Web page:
While condoling with the families of the two young people who had lost their lives during the previous protests, IRCK members urged the country’s Independent Policing Oversight Authority (IPOA) to “conduct speedy investigations to give the families closure.”

They also called upon the government to “consciously engage Kenyans in an honest discussion, as opposed to scare-mongering that the government will shut down for lack of money if the Finance Bill 2024 is not passed.”

Generation Z (Gen Z)-led protests against Kenya’s Finance Bill 2024 started on June 18, the day the Bill was tabled in parliament for debate, with hundreds of youths and some human rights activists taking to the streets of Nairobi to urge the legislators not to vote for the Bill during its second reading that was scheduled for June 20.

On June 20, the Gen Z-led protests took place in at least 18 Kenyan cities and townships, with protestors saying they are not satisfied with the announced amendments to the Bill that aim to raise US$2.7 billion through additional taxes and want the entire Bill rejected. 

Kenya’s legislators approved the Bill in its second reading with 204 votes in favor and 115 against. The proposed Bill, protestors say, is set to raise the cost of living for an average Kenyan, who is already struggling to survive.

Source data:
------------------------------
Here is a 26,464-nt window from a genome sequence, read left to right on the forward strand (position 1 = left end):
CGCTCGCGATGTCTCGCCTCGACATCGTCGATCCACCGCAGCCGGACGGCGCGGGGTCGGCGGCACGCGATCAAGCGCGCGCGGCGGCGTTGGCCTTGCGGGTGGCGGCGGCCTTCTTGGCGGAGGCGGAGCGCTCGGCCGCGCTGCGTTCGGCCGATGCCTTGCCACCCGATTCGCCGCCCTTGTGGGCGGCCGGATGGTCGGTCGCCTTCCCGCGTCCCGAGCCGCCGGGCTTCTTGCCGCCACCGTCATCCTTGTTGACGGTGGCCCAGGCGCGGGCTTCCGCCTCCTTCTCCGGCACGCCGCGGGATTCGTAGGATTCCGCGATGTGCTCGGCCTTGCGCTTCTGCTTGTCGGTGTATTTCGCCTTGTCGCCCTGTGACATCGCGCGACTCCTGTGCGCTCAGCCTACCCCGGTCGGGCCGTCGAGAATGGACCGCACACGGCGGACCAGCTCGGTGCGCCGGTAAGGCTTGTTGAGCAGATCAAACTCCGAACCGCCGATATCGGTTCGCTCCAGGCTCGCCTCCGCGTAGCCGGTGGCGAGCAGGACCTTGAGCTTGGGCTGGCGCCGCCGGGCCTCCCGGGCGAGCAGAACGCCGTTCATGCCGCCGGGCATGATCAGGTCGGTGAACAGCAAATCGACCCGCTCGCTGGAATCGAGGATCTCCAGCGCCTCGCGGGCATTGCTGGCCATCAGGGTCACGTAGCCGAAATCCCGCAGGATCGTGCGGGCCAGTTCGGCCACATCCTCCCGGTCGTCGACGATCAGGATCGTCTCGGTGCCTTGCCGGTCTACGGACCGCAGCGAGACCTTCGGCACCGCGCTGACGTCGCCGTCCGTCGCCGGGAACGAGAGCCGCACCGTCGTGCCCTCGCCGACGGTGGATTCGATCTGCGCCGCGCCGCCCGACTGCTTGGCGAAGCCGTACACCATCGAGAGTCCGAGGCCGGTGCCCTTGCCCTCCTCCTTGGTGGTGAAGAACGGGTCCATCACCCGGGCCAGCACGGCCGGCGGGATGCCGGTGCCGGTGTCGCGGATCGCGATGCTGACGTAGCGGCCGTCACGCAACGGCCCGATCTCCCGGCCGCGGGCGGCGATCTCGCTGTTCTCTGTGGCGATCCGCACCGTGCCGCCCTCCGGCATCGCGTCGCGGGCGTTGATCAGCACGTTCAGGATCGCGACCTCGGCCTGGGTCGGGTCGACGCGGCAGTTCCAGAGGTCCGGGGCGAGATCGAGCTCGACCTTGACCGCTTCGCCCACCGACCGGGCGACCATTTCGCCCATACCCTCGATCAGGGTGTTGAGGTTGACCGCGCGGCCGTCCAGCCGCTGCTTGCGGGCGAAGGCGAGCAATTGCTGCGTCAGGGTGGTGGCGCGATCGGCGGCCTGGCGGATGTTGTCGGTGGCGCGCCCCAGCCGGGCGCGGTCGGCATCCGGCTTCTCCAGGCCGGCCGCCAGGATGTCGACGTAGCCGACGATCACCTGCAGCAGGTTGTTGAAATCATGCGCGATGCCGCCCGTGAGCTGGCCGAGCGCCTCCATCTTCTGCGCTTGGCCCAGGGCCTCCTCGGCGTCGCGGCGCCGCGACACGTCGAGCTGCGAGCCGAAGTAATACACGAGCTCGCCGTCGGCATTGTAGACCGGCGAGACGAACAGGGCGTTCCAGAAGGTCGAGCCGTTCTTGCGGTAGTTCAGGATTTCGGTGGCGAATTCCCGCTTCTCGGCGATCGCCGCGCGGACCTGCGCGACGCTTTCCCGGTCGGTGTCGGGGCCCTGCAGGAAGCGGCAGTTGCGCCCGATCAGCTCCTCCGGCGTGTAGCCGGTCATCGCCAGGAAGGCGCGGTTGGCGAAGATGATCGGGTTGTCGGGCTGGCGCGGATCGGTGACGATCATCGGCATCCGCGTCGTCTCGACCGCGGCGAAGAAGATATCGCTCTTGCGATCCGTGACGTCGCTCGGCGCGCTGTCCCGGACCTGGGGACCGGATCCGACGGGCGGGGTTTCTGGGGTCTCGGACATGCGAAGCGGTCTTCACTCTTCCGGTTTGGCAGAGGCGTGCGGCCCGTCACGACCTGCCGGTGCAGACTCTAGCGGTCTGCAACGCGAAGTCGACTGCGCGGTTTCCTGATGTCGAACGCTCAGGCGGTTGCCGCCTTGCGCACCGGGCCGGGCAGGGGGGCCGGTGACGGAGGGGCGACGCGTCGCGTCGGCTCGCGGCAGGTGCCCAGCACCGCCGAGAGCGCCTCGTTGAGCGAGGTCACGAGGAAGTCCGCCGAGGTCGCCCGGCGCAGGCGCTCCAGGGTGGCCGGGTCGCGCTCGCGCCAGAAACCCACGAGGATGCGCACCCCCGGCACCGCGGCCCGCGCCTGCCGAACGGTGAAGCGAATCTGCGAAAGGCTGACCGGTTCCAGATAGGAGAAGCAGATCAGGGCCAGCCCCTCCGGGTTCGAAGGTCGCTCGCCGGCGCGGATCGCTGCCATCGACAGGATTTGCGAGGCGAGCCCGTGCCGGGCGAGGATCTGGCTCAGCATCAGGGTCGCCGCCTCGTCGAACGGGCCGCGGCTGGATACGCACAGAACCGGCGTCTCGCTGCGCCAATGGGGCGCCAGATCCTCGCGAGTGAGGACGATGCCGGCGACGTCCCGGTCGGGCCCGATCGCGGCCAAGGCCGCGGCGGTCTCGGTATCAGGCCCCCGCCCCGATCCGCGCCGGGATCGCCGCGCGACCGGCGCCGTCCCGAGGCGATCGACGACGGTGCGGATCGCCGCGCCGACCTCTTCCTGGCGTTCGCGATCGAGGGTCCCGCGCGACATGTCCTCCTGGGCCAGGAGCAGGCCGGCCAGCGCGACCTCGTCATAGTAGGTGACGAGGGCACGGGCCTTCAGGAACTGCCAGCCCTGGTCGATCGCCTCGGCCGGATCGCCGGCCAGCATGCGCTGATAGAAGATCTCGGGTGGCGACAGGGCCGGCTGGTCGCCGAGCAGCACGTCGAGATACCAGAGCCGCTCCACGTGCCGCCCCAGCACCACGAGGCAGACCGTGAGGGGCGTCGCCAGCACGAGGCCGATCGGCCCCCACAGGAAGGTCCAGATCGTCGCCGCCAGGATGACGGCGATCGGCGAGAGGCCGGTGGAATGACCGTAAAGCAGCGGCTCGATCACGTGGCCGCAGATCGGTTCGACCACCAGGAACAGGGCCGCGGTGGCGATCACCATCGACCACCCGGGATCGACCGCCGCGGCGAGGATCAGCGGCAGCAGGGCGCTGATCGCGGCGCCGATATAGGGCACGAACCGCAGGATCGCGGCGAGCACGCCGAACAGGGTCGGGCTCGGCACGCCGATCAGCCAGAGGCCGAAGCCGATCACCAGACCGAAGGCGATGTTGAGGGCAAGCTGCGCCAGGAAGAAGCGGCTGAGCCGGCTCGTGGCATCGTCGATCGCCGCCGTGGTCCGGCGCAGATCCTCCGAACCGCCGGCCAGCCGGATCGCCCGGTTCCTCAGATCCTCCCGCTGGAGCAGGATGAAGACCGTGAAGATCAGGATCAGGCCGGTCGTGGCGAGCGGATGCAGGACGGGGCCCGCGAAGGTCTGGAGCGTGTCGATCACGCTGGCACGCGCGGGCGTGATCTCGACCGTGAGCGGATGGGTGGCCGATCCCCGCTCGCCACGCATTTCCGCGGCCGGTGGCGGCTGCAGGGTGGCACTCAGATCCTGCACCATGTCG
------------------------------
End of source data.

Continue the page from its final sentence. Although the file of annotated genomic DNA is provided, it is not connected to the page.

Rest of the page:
Irked by the developments, Kenyan youths led the street protests across the country, chanting “Ruto must go” and “Zakayo shuka” slogans, the latter a favourable comparison of President Ruto to Zacchaeus, the wealthy chief tax collector of short stature, who was asked by Jesus Christ to come down from the sycamore-fig tree he had climbed to have a glimpse of Jesus. 

In spite of the widespread opposition, Kenyan legislators met again on Tuesday, June 25, and approved the proposed amendments to the Finance Bill 2024, with apposition legislators opposed to the entire Bill having withdrawn their respective amendments. 

Kenya’s President William Samoei Ruto has two options: to sign it into law within the stipulated 14 days or return it to the legislators for further amendments.

Amid June 25 violent protests mainly in Nairobi, a section of the Kenya Conference of Catholic Bishops (KCCB) members quickly convened a press conference at Roussel House of Donum Dei Missionary Sisters in Karen, Nairobi, calling for calm across the East African nation. They also criticized the police for using excessive force to stop the protests.

police have tried to act rightly, decry and condemn in the strongest terms, the use of force by the police, the arrests, and the indiscriminate and unnecessary use of live bullets,” the Catholic Bishops said.

In their six-page eight-point collective statement that was read out in turns, beginning with KCCB Chairman, Archbishop Maurice Muhatia Makumba, they added, “Unwarranted attacks on peaceful protesters cannot be justified. The police have many ways to ensure protests remain peaceful.”

Looking for the latest insights

on church and culture?

Get articles and updates from our WEEKLY NEWS newsletter.


Share

Anbefaling

Flere nyheter om dette emnet

Gänswein in His Own Words

Gänswein in His Own Words  Archbishop Georg Gänswein was Pope Benedict XVI’s private secretary for 19 years. Hardly anyone came as close to the Pope

Mer nyheter

Bidrag etter emne